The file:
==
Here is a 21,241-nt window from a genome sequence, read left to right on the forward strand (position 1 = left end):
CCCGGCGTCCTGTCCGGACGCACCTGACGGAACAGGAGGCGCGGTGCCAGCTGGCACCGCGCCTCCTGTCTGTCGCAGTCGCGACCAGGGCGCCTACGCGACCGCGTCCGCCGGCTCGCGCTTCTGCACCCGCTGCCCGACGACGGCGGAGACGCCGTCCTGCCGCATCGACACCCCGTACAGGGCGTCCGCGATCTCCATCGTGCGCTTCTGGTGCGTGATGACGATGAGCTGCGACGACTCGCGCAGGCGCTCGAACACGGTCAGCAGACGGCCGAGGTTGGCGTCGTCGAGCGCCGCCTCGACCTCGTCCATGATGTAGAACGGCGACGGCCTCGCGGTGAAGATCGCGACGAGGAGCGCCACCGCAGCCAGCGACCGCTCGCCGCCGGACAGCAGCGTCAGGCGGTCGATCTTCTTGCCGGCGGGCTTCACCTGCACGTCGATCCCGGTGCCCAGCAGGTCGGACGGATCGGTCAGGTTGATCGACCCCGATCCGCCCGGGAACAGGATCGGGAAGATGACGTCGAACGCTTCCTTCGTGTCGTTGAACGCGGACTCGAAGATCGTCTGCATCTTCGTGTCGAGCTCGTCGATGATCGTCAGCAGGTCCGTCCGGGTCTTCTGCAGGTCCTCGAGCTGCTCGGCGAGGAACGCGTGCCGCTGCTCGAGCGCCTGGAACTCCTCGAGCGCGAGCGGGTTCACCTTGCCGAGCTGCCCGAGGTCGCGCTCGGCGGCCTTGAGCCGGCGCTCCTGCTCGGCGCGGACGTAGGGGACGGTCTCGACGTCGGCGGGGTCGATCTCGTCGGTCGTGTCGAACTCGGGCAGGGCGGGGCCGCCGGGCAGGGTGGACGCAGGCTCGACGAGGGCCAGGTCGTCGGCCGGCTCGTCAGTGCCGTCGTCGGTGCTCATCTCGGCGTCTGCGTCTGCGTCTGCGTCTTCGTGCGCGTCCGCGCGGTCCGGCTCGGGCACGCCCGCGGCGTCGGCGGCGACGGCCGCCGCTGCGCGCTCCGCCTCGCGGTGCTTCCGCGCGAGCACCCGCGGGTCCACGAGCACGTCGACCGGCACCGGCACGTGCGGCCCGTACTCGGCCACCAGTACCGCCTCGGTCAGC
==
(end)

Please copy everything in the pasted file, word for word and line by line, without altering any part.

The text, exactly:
Here is a 21,241-nt window from a genome sequence, read left to right on the forward strand (position 1 = left end):
CCCGGCGTCCTGTCCGGACGCACCTGACGGAACAGGAGGCGCGGTGCCAGCTGGCACCGCGCCTCCTGTCTGTCGCAGTCGCGACCAGGGCGCCTACGCGACCGCGTCCGCCGGCTCGCGCTTCTGCACCCGCTGCCCGACGACGGCGGAGACGCCGTCCTGCCGCATCGACACCCCGTACAGGGCGTCCGCGATCTCCATCGTGCGCTTCTGGTGCGTGATGACGATGAGCTGCGACGACTCGCGCAGGCGCTCGAACACGGTCAGCAGACGGCCGAGGTTGGCGTCGTCGAGCGCCGCCTCGACCTCGTCCATGATGTAGAACGGCGACGGCCTCGCGGTGAAGATCGCGACGAGGAGCGCCACCGCAGCCAGCGACCGCTCGCCGCCGGACAGCAGCGTCAGGCGGTCGATCTTCTTGCCGGCGGGCTTCACCTGCACGTCGATCCCGGTGCCCAGCAGGTCGGACGGATCGGTCAGGTTGATCGACCCCGATCCGCCCGGGAACAGGATCGGGAAGATGACGTCGAACGCTTCCTTCGTGTCGTTGAACGCGGACTCGAAGATCGTCTGCATCTTCGTGTCGAGCTCGTCGATGATCGTCAGCAGGTCCGTCCGGGTCTTCTGCAGGTCCTCGAGCTGCTCGGCGAGGAACGCGTGCCGCTGCTCGAGCGCCTGGAACTCCTCGAGCGCGAGCGGGTTCACCTTGCCGAGCTGCCCGAGGTCGCGCTCGGCGGCCTTGAGCCGGCGCTCCTGCTCGGCGCGGACGTAGGGGACGGTCTCGACGTCGGCGGGGTCGATCTCGTCGGTCGTGTCGAACTCGGGCAGGGCGGGGCCGCCGGGCAGGGTGGACGCAGGCTCGACGAGGGCCAGGTCGTCGGCCGGCTCGTCAGTGCCGTCGTCGGTGCTCATCTCGGCGTCTGCGTCTGCGTCTGCGTCTTCGTGCGCGTCCGCGCGGTCCGGCTCGGGCACGCCCGCGGCGTCGGCGGCGACGGCCGCCGCTGCGCGCTCCGCCTCGCGGTGCTTCCGCGCGAGCACCCGCGGGTCCACGAGCACGTCGACCGGCACCGGCACGTGCGGCCCGTACTCGGCCACCAGTACCGCCTCGGTCAGC